ASP.NET: Syncing client and server-side validation rules

Are there any easy, smart ways to keep your client and server-side validation-rules synchronized?

On the client side we have JavaScript, maybe some kind of framework like jQuery or YUI.

On the server-side we have ASP.NET WebForms or ASP.NET MVC.

What is validated are things like:

  • Correct e-mail-addresses
  • Correct home-addresses and postal codes
  • Correct credit-card numbers

And so on.


You can try using Enterprise Library Validation with ASP.NET integration.

<asp:RegularExpressionValidator ...> (and the other validators) implement client side javascript and server side checking to the same rules.

write a large, common corpus of test data that embodies the validation rules, and unit test your validators against this common data.

When your rules change, you reflect this by updating the test data and testing until everything goes green again.

I have always used the built in validators. For example if you use a RegularExpressionValidator and supply a ValidationExpression it will validate on client side (if available) and server side using the same code.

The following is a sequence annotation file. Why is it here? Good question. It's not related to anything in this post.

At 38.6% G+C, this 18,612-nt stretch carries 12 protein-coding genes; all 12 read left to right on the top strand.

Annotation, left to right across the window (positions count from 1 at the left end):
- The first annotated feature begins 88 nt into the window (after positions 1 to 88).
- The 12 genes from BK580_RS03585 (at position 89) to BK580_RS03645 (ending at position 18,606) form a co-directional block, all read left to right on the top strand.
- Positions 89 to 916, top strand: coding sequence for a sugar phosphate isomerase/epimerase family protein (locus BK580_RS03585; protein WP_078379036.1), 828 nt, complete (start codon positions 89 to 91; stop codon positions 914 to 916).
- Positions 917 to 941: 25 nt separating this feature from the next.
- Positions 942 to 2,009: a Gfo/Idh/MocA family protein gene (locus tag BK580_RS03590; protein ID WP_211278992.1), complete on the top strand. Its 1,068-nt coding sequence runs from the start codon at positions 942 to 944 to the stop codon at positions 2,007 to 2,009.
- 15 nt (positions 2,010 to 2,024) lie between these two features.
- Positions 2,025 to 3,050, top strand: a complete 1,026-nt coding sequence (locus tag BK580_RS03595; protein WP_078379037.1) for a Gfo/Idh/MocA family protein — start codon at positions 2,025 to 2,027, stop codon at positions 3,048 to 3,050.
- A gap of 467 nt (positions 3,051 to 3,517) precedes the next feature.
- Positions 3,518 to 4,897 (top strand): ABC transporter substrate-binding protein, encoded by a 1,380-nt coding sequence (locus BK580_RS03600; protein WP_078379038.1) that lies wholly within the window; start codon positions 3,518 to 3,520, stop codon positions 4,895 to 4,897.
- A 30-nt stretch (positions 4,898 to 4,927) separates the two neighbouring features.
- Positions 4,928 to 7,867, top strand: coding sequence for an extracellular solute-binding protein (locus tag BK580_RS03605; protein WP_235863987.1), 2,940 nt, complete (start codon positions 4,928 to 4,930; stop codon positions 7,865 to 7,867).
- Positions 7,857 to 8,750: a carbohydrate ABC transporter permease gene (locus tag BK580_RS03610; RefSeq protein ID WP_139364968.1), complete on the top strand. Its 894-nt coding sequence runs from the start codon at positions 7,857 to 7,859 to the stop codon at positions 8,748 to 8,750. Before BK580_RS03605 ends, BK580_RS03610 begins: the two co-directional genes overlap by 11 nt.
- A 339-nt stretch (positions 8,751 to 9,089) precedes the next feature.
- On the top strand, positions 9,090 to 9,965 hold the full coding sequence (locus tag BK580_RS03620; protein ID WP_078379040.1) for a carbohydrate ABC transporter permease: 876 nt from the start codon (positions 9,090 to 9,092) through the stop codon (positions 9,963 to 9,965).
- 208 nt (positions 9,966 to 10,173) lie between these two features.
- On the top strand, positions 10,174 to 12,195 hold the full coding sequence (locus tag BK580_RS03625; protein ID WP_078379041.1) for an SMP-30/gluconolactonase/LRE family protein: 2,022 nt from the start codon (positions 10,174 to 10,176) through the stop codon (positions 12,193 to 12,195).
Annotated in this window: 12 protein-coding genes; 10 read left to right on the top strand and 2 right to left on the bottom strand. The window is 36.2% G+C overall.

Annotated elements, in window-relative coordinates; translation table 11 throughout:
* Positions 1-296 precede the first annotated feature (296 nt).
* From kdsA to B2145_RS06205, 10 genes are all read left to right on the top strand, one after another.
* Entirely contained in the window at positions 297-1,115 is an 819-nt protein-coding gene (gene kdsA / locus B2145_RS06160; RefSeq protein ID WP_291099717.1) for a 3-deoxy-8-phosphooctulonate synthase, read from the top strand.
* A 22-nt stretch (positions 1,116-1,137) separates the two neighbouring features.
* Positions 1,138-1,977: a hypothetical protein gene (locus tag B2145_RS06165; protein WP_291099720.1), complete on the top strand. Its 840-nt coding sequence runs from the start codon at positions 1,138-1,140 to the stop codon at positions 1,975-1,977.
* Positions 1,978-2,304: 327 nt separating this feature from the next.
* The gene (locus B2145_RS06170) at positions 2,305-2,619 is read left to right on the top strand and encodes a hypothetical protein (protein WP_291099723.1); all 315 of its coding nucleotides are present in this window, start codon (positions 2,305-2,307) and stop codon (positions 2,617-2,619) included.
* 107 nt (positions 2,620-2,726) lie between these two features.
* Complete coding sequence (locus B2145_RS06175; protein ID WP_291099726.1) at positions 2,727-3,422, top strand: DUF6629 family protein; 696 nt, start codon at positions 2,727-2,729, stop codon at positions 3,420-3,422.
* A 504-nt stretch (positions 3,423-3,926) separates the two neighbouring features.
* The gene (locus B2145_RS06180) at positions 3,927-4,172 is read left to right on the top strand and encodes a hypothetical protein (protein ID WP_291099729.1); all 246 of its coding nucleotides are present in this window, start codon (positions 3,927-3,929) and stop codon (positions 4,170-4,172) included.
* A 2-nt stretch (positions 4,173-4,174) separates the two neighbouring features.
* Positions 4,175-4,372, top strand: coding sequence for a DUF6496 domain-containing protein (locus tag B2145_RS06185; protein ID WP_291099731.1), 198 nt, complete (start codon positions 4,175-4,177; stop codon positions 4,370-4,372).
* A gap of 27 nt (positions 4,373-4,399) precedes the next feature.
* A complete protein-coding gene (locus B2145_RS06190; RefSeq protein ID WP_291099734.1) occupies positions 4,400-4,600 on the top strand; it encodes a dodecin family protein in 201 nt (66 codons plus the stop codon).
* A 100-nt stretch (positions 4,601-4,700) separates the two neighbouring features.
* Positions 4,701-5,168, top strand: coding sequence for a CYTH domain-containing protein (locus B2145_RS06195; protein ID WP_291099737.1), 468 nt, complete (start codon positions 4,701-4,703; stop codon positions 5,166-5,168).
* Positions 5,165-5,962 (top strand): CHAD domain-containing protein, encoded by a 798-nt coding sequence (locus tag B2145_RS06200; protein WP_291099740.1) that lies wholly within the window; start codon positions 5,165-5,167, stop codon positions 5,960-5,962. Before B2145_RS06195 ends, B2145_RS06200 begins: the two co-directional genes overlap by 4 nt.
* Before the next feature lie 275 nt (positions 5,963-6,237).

You can write your own custom validators by deriving from BaseValidatior. Doing this allows you to create Server Valdiation by overriding EvaluteIsValid. You can then add client validation later if it is necessary.

This is not a real-world solution, but check out the Axial project on CodePlex. It is a project that converts C# to Javascript for the web, and has a control that lets you use the same code for server side validation and client side validation. It's not ready for production, but I'm curious to see if this is what you're looking for.

xVAL is quite a bit easier than the Enterprise Library Validation and handles model bound validation for both Client and Server.

Need Your Help

Naming convention for VB.NET private fields convention

Is there an official convention for naming private fields in VB.NET? For example, if I have a property called 'Foo', I normally call the private field '_Foo'. This seems to be frowned upon in the